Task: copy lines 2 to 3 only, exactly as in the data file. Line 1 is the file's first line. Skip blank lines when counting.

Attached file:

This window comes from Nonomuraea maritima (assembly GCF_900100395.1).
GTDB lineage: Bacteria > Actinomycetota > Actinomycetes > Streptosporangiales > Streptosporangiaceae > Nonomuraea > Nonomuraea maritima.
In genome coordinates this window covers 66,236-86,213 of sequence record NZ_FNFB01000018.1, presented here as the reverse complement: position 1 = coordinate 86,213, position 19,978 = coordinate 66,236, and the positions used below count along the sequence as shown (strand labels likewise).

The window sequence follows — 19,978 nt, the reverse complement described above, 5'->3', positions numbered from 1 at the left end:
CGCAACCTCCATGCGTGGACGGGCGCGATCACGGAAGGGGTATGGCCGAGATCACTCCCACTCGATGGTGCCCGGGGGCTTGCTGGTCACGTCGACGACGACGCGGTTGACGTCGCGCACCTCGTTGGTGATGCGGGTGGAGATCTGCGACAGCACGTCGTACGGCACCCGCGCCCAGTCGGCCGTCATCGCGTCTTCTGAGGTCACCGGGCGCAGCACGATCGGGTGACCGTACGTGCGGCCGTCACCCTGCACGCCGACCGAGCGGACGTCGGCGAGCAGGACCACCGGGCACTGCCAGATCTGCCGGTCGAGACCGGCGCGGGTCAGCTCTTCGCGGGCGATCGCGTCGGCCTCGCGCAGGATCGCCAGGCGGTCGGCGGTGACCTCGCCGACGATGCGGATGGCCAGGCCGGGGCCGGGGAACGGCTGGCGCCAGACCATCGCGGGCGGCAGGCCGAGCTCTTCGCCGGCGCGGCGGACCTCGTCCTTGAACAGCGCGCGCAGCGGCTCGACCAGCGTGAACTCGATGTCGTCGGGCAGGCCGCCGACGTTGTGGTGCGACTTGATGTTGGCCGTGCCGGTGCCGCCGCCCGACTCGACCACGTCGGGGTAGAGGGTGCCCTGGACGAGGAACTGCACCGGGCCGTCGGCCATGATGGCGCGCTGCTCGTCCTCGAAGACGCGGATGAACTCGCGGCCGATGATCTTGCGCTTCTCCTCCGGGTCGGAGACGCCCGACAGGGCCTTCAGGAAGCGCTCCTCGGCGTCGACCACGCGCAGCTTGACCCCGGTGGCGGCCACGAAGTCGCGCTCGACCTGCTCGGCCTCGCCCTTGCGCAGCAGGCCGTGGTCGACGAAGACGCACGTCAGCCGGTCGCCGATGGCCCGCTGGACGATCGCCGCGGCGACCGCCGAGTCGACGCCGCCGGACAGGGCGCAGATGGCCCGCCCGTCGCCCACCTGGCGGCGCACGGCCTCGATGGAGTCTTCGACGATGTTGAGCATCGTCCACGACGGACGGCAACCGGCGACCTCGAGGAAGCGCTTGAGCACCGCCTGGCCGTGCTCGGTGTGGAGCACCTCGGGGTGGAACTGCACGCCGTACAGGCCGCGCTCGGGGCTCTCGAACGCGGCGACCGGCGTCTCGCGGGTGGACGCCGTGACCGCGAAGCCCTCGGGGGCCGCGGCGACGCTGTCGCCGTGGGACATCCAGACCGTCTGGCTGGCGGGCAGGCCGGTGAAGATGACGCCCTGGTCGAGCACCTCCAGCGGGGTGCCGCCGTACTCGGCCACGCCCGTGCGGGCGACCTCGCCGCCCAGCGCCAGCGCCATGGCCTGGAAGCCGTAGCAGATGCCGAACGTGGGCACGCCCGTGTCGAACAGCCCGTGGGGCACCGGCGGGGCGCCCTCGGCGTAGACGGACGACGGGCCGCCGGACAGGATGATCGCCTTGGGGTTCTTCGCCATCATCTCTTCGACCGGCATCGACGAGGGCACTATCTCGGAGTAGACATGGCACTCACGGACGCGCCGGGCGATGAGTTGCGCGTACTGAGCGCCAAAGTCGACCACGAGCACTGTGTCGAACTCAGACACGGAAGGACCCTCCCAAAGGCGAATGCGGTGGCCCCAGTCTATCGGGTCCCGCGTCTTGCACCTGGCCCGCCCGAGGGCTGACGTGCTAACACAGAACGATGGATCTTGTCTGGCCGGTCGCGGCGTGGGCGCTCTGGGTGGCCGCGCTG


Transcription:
GTDB lineage: Bacteria > Actinomycetota > Actinomycetes > Streptosporangiales > Streptosporangiaceae > Nonomuraea > Nonomuraea maritima.
In genome coordinates this window covers 66,236-86,213 of sequence record NZ_FNFB01000018.1, presented here as the reverse complement: position 1 = coordinate 86,213, position 19,978 = coordinate 66,236, and the positions used below count along the sequence as shown (strand labels likewise).